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Developed vs developing maps

Geography can be difficult to teach – sometimes it can seem like it’s mostly just facts and places. Regions. Types of mining in different places. Weather patterns. Vegetation. Lots of, well . . . boring stuff. It becomes easy to simply present the facts and ask kids to memorize things.

But we can do better. One way to do better is to ask better questions. Let kids discover things on their own. Let them solve problems. One way to do this is ask questions about maps. But not just regular, turn to page 47 in your geography textbook kind of maps. But, you know, cool maps.

So here ya go. A world map using only the locations of the world’s runways, helicopter pads and airports.

airport world map

Here’s another one. A moving world map using 420,000 hacked computers.

hacked computers

How about this one? A map highlighting world wide Facebook usage.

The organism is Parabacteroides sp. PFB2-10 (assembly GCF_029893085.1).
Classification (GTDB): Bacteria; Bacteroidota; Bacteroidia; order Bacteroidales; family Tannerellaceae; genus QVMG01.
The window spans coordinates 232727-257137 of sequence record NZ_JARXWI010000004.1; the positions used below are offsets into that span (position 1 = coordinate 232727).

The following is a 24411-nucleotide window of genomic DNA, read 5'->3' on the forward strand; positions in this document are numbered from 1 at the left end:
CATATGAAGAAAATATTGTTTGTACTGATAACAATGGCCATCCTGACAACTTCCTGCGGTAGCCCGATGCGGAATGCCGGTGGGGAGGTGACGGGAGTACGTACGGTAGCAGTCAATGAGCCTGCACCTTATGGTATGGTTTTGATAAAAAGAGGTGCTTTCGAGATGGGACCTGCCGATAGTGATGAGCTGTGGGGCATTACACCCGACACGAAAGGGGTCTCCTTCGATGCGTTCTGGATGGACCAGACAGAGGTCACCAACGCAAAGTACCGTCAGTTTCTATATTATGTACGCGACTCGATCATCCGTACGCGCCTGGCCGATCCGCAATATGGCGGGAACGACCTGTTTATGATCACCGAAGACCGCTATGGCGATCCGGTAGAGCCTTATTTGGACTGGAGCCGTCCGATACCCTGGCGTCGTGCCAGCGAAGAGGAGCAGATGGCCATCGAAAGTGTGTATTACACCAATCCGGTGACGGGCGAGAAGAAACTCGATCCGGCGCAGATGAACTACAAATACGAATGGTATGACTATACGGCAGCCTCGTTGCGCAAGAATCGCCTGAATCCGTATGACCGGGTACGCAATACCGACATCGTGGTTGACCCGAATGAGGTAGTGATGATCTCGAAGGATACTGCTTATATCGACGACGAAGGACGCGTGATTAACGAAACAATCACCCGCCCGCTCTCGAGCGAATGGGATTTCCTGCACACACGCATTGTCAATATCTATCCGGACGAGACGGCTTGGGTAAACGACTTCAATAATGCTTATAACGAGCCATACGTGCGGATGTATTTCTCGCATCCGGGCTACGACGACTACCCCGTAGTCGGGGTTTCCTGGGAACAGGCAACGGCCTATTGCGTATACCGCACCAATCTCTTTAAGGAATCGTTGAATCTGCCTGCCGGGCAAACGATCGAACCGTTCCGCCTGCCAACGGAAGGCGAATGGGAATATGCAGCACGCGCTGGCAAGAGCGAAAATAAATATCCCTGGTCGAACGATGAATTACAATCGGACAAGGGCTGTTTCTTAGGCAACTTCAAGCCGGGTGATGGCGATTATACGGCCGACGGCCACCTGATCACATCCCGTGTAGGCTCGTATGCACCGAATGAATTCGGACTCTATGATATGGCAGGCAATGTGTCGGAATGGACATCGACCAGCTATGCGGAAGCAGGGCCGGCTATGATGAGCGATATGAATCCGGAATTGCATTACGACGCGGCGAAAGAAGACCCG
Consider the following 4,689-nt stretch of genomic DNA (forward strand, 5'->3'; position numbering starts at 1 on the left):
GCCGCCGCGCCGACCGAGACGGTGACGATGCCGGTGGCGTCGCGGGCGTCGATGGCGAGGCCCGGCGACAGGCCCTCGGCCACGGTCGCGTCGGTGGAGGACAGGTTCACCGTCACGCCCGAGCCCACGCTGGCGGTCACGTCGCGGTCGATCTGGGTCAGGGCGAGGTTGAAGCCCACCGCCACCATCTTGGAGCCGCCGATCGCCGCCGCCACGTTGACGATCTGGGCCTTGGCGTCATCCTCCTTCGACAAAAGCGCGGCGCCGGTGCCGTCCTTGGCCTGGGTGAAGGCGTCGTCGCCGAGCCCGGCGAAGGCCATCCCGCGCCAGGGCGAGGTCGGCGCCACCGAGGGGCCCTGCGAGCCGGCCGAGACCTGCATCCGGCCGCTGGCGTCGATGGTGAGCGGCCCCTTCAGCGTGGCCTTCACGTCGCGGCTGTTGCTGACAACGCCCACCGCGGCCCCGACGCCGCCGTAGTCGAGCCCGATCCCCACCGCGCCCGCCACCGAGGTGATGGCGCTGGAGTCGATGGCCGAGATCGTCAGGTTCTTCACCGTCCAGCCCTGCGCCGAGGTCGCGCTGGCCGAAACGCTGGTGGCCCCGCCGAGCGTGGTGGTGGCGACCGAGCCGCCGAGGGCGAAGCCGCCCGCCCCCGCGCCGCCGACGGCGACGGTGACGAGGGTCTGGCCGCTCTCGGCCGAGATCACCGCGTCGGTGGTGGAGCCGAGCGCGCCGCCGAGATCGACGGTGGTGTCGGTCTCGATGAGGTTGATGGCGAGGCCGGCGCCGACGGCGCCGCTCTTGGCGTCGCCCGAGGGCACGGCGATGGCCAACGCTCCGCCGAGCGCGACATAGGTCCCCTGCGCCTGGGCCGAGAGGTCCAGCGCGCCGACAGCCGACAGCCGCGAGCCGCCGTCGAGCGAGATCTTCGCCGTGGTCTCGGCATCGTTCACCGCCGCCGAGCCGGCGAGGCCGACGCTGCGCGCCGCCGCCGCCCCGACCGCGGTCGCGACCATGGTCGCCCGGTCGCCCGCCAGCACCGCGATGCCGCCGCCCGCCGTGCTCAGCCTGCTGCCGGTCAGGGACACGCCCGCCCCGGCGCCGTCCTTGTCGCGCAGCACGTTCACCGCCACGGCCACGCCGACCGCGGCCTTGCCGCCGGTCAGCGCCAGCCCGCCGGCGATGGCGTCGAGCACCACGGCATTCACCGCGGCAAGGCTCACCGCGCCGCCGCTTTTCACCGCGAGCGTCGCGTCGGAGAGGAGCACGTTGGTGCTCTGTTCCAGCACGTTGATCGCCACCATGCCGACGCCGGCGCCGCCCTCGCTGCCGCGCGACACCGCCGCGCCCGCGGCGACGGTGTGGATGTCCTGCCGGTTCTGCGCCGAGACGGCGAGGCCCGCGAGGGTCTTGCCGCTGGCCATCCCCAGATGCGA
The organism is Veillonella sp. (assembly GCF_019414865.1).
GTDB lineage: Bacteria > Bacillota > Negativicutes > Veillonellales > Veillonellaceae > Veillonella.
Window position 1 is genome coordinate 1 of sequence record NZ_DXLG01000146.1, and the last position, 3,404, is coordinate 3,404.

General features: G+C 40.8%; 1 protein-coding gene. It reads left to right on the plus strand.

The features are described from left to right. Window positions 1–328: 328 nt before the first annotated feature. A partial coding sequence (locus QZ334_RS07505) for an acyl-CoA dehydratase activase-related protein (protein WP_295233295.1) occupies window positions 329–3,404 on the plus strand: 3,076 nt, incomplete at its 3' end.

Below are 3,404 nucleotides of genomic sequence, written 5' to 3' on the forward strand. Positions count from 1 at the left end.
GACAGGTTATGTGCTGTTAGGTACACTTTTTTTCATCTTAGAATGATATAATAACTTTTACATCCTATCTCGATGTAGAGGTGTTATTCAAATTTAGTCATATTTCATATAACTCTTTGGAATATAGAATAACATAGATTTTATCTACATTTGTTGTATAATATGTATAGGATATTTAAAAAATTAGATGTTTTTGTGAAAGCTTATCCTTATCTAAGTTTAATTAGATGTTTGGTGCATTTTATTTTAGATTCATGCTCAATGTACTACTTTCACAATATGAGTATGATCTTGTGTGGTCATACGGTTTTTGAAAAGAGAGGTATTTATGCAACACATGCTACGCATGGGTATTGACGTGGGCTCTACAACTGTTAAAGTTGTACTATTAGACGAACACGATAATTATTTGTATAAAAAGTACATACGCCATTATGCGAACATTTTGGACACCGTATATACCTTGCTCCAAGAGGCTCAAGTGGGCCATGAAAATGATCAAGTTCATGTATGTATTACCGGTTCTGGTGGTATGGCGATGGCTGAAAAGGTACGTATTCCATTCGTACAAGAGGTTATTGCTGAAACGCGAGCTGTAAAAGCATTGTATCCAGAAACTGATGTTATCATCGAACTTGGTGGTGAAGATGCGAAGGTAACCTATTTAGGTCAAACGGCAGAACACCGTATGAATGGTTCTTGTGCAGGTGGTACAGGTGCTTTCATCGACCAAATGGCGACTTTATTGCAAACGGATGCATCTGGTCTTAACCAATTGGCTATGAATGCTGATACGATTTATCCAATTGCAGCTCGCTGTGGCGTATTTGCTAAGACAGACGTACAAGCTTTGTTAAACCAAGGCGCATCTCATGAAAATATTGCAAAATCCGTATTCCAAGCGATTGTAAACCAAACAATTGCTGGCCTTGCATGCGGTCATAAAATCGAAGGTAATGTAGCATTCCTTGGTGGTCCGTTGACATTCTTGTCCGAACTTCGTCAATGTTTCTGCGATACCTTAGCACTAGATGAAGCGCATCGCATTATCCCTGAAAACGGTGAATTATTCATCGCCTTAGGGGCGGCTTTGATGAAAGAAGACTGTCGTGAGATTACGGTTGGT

facebook world map

So you got some maps. What questions can you ask?

How about:

  • Where are the developing countries? How do you know?
  • Does location make a difference in who has access to knowledge? Does this matter?
  • How does access to electricity impact how people live?

What questions can you come up with?

17 Comments Post a comment
  1. I worked all summer on revamping my geography unit specifically for the reasons mentioned in your blog. I dreaded this unit every year. Thanks for the great ideas, definitely makes more of an impact by asking questions instead of spitting out facts.

    July 27, 2013
    • glennw #


      Geography is tough! So you might also like some stuff that I wrote that focuses on some very interesting books. Find the post at:

      Good luck! Thanks for the comment!


      July 28, 2013
      • Looks like I am about to make another Amazon purchase. Great book, thanks for the rec. At the rate I am going, I might be teaching geography all year!

        July 30, 2013
      • glennw #


        You won’t be sorry! Awesome book. I’d love to hear how you use it!


        July 30, 2013
  2. jacob benner #

    I agree geography needs to be looked at from different views for not only kids to learn easier, but for teachers to have more than one way to teach geography if one way does not work. The different types of maps is a good idea, but I think we should expand our options and be more creative with it.

    September 8, 2013

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